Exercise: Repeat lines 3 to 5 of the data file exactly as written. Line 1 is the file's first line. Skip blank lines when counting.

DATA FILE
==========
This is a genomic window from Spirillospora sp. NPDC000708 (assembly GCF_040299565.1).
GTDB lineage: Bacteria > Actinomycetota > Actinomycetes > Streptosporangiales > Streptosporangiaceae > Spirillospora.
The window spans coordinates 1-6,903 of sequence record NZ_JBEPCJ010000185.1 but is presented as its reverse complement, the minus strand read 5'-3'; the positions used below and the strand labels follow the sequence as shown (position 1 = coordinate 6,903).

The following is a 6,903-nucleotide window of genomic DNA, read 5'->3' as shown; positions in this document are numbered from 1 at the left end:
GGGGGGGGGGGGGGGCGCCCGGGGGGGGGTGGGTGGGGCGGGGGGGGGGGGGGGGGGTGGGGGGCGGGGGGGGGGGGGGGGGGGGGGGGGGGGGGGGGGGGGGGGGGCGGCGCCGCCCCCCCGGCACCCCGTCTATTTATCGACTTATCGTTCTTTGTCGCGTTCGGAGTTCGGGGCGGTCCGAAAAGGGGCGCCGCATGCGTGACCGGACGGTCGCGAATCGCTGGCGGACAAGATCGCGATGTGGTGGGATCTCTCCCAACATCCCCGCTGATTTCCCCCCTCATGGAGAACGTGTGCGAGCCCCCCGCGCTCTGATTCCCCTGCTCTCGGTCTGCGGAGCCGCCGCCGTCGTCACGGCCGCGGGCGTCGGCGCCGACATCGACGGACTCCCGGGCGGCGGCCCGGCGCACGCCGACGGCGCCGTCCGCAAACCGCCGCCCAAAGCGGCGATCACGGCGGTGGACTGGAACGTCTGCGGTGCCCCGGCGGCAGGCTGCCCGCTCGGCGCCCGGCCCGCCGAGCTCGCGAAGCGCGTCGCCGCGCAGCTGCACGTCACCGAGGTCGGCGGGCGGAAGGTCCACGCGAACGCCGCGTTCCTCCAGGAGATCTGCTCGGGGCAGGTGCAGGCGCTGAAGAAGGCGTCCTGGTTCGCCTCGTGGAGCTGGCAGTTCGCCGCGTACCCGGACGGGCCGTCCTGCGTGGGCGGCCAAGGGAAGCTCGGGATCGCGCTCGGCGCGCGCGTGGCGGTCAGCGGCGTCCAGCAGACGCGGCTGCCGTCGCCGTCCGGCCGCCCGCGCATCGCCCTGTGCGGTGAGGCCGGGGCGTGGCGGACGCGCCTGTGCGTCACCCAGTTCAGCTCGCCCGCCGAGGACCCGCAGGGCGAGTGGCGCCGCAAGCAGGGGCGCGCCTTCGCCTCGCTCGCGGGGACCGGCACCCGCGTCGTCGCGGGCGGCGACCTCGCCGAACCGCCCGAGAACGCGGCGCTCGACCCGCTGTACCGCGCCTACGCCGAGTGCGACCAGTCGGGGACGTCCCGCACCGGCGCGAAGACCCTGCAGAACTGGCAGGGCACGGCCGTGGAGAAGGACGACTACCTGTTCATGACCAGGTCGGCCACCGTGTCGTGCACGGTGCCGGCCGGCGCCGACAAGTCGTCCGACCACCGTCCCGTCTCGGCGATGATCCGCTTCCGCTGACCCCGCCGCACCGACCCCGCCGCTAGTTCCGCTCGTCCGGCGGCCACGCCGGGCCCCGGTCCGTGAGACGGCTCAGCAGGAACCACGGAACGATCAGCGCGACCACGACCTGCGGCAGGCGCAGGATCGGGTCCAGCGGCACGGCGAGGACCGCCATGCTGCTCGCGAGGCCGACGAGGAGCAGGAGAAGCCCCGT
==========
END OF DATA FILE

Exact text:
The window spans coordinates 1-6,903 of sequence record NZ_JBEPCJ010000185.1 but is presented as its reverse complement, the minus strand read 5'-3'; the positions used below and the strand labels follow the sequence as shown (position 1 = coordinate 6,903).

The following is a 6,903-nucleotide window of genomic DNA, read 5'->3' as shown; positions in this document are numbered from 1 at the left end:
GGGGGGGGGGGGGGGCGCCCGGGGGGGGGTGGGTGGGGCGGGGGGGGGGGGGGGGGGTGGGGGGCGGGGGGGGGGGGGGGGGGGGGGGGGGGGGGGGGGGGGGGGGGCGGCGCCGCCCCCCCGGCACCCCGTCTATTTATCGACTTATCGTTCTTTGTCGCGTTCGGAGTTCGGGGCGGTCCGAAAAGGGGCGCCGCATGCGTGACCGGACGGTCGCGAATCGCTGGCGGACAAGATCGCGATGTGGTGGGATCTCTCCCAACATCCCCGCTGATTTCCCCCCTCATGGAGAACGTGTGCGAGCCCCCCGCGCTCTGATTCCCCTGCTCTCGGTCTGCGGAGCCGCCGCCGTCGTCACGGCCGCGGGCGTCGGCGCCGACATCGACGGACTCCCGGGCGGCGGCCCGGCGCACGCCGACGGCGCCGTCCGCAAACCGCCGCCCAAAGCGGCGATCACGGCGGTGGACTGGAACGTCTGCGGTGCCCCGGCGGCAGGCTGCCCGCTCGGCGCCCGGCCCGCCGAGCTCGCGAAGCGCGTCGCCGCGCAGCTGCACGTCACCGAGGTCGGCGGGCGGAAGGTCCACGCGAACGCCGCGTTCCTCCAGGAGATCTGCTCGGGGCAGGTGCAGGCGCTGAAGAAGGCGTCCTGGTTCGCCTCGTGGAGCTGGCAGTTCGCCGCGTACCCGGACGGGCCGTCCTGCGTGGGCGGCCAAGGGAAGCTCGGGATCGCGCTCGGCGCGCGCGTGGCGGTCAGCGGCGTCCAGCAGACGCGGCTGCCGTCGCCGTCCGGCCGCCCGCGCATCGCCCTGTGCGGTGAGGCCGGGGCGTGGCGGACGCGCCTGTGCGTCACCCAGTTCAGCTCGCCCGCCGAGGACCCGCAGGGCGAGTGGCGCCGCAAGCAGGGGCGCGCCTTCGCCTCGCTCGCGGGGACCGGCACCCGCGTCGTCGCGGGCGGCGACCTCGCCGAACCGCCCGAGAACGCGGCGCTCGACCCGCTGTACCGCGCCTACGCCGAGTGCGACCAGTCGGGGACGTCCCGCACCGGCGCGAAGACCCTGCAGAACTGGCAGGGCACGGCCGTGGAGAAGGACGACTACCTGTTCATGACCAGGTCGGCCACCGTGTCGTGCACGGTGCCGGCCGGCGCCGACAAGTCGTCCGACCACCGTCCCGTCTCGGCGATGATCCGCTTCCGCTGACCCCGCCGCACCGACCCCGCCGCTAGTTCCGCTCGTCCGGCGGCCACGCCGGGCCCCGGTCCGTGAGACGGCTCAGCAGGAACCACGGAACGATCAGCGCGACCACGACCTGCGGCAGGCGCAGGATCGGGTCCAGCGGCACGGCGAGGACCGCCATGCTGCTCGCGAGGCCGACGAGGAGCAGGAGAAGCCCCGT